3. Without citation of authority, the defendants also claim that McKean should be estopped or otherwise equitably barred from avoiding arbitration because he signed the ADR agreement and his mother later granted him power of attorney. But in general, estoppels are not favored by the law. White v. White, 274 Ga. 884, 885(1), 561 S.E.2d 801 (2002). And the party asserting the benefit of estoppel “must have acted in good faith, and must have exercised reasonable diligence.” Collins v. Grafton, 263 Ga. 441, 443(2), 435 S.E.2d 37 (1993); Cedartown N. Partnership, LLC v. Georgia Dept. of Transp., 296 Ga.App. 54, 56(1), 673 S.E.2d 562 (2009). Here, the ADR agreement required McKean to indicate his capacity for signing on behalf of his mother, and McKean indicated that he signed as his mother's “son.” As shown above, this notation does not provide a legal basis for an agency relationship; the notation also strongly suggests that McKean did not have his mother's power of attorney, was not acting as her guardian or conservator, and had no other legal basis for claiming to have authority to sign the ADR agreement. Yet the appellees have not shown that they made any further inquiry regarding McKean's capacity to sign. Thus, the appellees failed to present evidence to show that they exercised any diligence to explore McKean's asserted authority in response to McKean essentially indicating that he lacked authority to sign for his mother. We therefore reject the appellees' argument that McKean must arbitrate because he is estopped to deny the validity of the ADR agreement. See Hogsett v. Parkwood Nursing & Rehab. Center, 997 F.Supp2d 1318, 1329 (N.D.Ga.2014) (rejecting argument that daughter, who had no power of attorney, who signed on behalf of her mother on a nursing home arbitration agreement was thereby precluded from pursing a wrongful death claim in her individual capacity).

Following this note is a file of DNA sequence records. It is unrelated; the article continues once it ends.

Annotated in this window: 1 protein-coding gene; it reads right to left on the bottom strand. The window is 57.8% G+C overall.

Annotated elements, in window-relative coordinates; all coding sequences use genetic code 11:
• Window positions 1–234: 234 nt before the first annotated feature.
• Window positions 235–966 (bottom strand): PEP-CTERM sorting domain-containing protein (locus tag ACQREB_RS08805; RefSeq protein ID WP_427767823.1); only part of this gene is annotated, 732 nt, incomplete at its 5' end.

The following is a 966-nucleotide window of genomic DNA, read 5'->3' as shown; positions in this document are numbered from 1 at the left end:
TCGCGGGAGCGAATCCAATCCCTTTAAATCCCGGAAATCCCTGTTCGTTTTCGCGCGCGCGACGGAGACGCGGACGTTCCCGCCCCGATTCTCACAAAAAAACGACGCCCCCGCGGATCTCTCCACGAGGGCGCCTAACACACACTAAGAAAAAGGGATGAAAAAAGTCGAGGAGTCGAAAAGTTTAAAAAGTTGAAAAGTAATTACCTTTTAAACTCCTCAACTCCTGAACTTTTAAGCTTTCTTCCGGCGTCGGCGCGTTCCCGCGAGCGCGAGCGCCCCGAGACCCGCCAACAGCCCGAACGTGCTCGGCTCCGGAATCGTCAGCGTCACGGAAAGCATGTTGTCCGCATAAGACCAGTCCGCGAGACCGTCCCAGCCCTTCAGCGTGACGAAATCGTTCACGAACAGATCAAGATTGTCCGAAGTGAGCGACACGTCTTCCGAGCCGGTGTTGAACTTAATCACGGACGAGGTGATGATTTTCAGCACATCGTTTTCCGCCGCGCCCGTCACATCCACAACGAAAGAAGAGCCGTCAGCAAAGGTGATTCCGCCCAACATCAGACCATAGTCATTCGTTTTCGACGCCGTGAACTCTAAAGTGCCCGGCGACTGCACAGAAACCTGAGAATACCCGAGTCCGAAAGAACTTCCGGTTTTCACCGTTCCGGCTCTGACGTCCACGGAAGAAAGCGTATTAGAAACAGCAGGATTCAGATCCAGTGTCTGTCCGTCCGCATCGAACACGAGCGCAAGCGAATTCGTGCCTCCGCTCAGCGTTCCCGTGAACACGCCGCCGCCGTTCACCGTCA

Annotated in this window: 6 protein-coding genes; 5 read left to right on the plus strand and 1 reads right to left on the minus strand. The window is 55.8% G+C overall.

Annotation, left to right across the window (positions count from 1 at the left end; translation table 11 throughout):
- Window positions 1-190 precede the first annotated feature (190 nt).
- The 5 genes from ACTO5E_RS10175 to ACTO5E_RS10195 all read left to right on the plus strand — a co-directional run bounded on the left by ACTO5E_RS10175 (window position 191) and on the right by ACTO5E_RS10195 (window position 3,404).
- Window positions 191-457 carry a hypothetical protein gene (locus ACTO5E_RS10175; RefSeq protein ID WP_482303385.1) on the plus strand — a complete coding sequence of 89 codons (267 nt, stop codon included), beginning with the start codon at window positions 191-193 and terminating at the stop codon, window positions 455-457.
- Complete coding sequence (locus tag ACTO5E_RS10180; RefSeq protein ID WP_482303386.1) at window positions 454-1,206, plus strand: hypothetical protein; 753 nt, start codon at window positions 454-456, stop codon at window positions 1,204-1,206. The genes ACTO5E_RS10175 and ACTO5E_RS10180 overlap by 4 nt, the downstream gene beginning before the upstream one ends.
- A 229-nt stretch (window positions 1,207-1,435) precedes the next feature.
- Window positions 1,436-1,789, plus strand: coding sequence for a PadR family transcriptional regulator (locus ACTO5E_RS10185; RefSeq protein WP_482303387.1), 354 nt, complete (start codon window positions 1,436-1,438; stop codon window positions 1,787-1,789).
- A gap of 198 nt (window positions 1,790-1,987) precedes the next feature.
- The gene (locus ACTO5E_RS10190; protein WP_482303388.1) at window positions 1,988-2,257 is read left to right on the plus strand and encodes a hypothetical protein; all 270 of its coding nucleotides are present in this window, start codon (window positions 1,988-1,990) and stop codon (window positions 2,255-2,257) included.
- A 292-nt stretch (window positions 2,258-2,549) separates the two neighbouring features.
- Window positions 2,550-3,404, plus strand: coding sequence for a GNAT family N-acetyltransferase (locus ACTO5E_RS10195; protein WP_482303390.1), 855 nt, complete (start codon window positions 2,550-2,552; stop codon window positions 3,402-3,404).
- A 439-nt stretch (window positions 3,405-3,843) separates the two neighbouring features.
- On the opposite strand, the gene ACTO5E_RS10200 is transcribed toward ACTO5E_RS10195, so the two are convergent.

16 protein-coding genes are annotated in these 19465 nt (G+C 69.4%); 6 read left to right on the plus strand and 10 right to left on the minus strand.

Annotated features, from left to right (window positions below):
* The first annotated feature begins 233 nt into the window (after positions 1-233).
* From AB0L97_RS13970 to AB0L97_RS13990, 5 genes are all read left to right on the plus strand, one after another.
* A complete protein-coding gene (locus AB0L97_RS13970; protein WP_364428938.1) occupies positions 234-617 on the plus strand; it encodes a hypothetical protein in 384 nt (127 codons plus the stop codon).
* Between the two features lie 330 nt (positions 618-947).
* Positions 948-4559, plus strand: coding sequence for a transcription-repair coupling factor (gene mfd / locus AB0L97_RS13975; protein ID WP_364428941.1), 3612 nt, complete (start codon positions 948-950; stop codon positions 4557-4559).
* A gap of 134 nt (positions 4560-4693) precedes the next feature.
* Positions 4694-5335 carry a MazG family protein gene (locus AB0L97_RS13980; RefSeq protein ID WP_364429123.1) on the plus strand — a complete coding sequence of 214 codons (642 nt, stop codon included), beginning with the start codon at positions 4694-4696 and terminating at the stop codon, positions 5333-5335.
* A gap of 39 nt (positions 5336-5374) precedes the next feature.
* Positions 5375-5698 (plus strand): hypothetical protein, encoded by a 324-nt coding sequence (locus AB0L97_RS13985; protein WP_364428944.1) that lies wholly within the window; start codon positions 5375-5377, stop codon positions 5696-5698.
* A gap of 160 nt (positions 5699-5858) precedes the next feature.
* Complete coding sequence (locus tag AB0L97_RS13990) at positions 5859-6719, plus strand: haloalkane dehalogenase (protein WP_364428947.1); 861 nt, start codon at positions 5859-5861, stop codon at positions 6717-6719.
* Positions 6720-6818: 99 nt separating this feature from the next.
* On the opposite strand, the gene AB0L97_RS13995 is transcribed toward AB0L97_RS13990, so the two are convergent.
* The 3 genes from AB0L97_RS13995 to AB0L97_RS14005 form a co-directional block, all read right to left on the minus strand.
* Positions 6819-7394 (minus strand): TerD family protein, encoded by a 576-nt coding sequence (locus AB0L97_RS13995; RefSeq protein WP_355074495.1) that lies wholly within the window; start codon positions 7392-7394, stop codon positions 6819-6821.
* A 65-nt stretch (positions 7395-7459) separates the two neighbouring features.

For the foregoing reasons, we reverse the decision of the trial court.
BARNES, P. J., and BOGGS, J., concur.